Part A In care work, how successful are outreach approaches and advocacy in engaging people who are socially excluded? In what ways might they not succeed? Illustrate your answer with examples from Block 3 People who are socially excluded are at a higher risk of not engaging with mainstream or other statutory services. “Socially excluded means lacking opportunities and experiences that are taken for granted by the general population” (Wiles, F. K101 Block 3, Unit 9, Pg 33). Maslow felt that for individuals to be able to become “self-actualising” (Walmsley, J. K101 Bock 1, Unit 3, pg 131) they needed to have their basic needs met first before they can look at social inclusion.
Cloud and Townsend carefully explain why one relationship works and why the other one does not. The basis of the theory is that one must be free to be responsible to completely love the other (Cloud and Townsend, 1999). Their book is a roadmap to that lasting, loving marriage relationship. Summary of Theory Cloud and Townsend teach about the property lines of life, where one person’s responsibility ends and where another person’s begins. Cloud and Townsend present their book in three sections: understanding boundaries, building boundaries in marriage, and resolving conflict in marriage.
In this paper I will rebut the justices concerns about the competencies of human service workers. I will also provide quality supporting sources to illustrate the value that human service workers provide to the criminal justice system. Rebutting the justice’s concerns about the competencies of human service workers According to Justice Scalia’s Dissent in Jaffee v Redmond (1996), “Should there be a social worker client privilege with regard to psychotherapeutic counseling?” The answer to that question is yes. The job of a human service worker is to help, assist and support their client in the pursuit of living a better life. They are afforded the privilege to have intimate knowledge of the clients past, their present and their future goals.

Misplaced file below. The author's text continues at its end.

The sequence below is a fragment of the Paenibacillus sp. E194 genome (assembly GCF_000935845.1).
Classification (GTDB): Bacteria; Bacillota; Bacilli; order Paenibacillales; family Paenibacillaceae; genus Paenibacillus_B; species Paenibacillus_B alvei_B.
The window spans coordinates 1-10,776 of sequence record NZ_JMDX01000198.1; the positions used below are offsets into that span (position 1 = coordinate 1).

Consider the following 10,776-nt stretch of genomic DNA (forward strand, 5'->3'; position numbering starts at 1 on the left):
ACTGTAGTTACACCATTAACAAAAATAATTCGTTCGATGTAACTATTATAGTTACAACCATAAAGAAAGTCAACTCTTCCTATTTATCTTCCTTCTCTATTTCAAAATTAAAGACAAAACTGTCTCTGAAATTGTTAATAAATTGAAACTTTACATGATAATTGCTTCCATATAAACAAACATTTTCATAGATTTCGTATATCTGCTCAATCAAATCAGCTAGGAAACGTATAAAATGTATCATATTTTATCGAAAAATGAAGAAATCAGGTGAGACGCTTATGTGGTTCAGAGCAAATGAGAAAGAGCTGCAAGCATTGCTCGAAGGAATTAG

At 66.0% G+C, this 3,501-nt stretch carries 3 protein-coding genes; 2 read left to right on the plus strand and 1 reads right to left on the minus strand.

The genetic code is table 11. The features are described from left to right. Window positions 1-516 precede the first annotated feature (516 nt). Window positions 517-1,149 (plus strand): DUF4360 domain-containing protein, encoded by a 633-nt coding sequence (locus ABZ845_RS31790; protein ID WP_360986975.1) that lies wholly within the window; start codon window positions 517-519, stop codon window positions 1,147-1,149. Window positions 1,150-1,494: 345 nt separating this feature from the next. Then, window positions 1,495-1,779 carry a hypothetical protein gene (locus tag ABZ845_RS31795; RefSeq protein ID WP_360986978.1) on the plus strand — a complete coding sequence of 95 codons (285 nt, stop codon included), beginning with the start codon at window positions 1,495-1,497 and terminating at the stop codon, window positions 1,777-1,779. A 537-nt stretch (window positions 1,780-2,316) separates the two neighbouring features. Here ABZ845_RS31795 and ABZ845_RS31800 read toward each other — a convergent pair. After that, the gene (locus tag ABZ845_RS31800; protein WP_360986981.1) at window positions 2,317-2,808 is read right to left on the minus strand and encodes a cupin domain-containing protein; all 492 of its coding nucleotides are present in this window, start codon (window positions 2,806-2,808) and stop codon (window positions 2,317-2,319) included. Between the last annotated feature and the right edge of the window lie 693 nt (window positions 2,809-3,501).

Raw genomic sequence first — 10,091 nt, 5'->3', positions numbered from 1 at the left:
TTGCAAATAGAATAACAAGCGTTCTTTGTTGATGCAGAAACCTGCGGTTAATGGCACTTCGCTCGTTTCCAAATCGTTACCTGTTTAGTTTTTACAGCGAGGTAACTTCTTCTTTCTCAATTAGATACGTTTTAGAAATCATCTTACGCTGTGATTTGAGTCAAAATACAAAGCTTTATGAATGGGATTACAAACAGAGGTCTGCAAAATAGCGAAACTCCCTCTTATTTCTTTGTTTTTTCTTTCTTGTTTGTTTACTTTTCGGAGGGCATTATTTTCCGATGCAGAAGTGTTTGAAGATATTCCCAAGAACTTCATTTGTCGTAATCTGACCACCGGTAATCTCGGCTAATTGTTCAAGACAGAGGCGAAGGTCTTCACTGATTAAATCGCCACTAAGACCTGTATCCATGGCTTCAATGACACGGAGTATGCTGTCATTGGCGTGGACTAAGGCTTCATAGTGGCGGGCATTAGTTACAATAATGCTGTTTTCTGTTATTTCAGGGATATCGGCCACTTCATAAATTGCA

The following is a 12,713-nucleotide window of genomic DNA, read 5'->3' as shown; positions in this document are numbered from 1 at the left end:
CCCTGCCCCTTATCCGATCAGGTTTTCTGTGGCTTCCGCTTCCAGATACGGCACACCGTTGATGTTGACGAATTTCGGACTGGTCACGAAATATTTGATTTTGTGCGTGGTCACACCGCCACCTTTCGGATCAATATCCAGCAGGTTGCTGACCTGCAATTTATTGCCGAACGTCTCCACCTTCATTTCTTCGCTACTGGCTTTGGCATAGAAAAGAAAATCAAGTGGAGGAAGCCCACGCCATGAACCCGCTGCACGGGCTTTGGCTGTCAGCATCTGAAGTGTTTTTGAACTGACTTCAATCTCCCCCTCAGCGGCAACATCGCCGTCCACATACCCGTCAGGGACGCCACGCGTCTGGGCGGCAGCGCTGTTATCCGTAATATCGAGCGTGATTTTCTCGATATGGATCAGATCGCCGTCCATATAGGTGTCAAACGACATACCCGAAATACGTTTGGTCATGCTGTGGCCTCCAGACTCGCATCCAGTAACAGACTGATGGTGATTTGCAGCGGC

But because of our experience, we make that judgment. Each one must be held accountable for their individual actions and we should strive to not lump them altogether. A person’s worldview can be handed down from generation to generation. A prime example is my own belief that dependence on public assistance can be generational. Grandparents are on public assistance and then the parents find
In this lens it is taught to focus on the processes, and the systems needed for an ethical organization. The difference between the first two lens discussed is that the Right and Responsibility Lens, and the Results lens focused on the individual, the Relationship lens focuses on the community. However in the relationship lens it has a few more concerns, such as how to protect the basic liberties of all people. These liberties are broken down into rights such as; The right to notice, The right to voice, not to veto, The right to have contracts honored. The Relationship Lens helped influence my decision by giving us a process by which basic liberties can be protected.